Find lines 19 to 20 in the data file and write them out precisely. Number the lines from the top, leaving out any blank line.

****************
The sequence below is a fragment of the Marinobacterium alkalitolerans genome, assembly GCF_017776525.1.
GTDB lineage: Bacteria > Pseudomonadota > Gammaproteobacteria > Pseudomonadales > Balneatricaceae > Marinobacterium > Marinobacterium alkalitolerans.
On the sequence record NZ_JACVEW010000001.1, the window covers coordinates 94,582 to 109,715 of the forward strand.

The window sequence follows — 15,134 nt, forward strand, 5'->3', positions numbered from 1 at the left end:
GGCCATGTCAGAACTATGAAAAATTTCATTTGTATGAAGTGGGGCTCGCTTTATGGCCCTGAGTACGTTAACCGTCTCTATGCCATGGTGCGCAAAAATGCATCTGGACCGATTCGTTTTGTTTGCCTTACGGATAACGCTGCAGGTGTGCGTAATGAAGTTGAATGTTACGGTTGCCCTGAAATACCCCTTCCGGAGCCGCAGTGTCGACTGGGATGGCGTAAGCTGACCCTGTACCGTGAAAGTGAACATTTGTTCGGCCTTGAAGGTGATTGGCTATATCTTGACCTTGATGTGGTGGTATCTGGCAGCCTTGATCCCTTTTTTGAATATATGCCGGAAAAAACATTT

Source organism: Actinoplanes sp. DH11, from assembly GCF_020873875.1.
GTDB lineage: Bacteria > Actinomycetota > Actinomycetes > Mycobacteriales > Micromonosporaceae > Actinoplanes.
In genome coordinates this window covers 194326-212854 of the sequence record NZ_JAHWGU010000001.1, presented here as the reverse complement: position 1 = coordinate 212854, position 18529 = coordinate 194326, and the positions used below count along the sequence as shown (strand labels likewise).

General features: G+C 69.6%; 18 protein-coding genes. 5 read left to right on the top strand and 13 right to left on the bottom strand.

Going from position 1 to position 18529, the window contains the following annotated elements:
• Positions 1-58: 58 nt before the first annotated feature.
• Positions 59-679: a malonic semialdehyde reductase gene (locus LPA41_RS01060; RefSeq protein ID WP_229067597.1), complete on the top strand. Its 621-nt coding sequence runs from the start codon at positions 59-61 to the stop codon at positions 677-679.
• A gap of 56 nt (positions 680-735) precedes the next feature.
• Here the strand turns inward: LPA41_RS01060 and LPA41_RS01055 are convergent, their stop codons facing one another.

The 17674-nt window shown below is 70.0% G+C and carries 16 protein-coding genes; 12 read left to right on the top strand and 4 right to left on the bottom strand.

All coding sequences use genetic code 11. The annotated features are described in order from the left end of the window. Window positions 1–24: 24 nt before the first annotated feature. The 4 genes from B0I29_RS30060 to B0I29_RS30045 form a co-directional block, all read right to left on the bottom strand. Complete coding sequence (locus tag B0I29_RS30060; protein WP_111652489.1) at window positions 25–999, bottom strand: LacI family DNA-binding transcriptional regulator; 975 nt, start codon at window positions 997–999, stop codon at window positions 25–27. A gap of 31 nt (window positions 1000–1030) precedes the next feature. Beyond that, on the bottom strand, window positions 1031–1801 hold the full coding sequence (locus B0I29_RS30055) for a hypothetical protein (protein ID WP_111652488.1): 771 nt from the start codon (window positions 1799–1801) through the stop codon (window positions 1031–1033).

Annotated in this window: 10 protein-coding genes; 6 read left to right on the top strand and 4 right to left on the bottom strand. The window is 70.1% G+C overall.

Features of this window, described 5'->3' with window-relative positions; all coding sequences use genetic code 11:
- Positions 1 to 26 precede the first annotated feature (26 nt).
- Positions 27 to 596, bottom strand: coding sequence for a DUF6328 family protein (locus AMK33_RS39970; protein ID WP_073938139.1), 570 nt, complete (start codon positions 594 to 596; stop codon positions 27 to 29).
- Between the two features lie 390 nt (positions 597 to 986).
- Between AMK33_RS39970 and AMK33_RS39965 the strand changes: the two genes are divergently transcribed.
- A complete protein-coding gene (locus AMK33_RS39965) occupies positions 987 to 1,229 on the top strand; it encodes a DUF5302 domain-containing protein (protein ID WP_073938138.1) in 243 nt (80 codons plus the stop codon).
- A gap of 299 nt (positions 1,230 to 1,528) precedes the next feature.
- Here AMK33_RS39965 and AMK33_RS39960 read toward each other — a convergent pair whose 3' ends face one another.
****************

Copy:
- Positions 1 to 26 precede the first annotated feature (26 nt).
- Positions 27 to 596, bottom strand: coding sequence for a DUF6328 family protein (locus AMK33_RS39970; protein ID WP_073938139.1), 570 nt, complete (start codon positions 594 to 596; stop codon positions 27 to 29).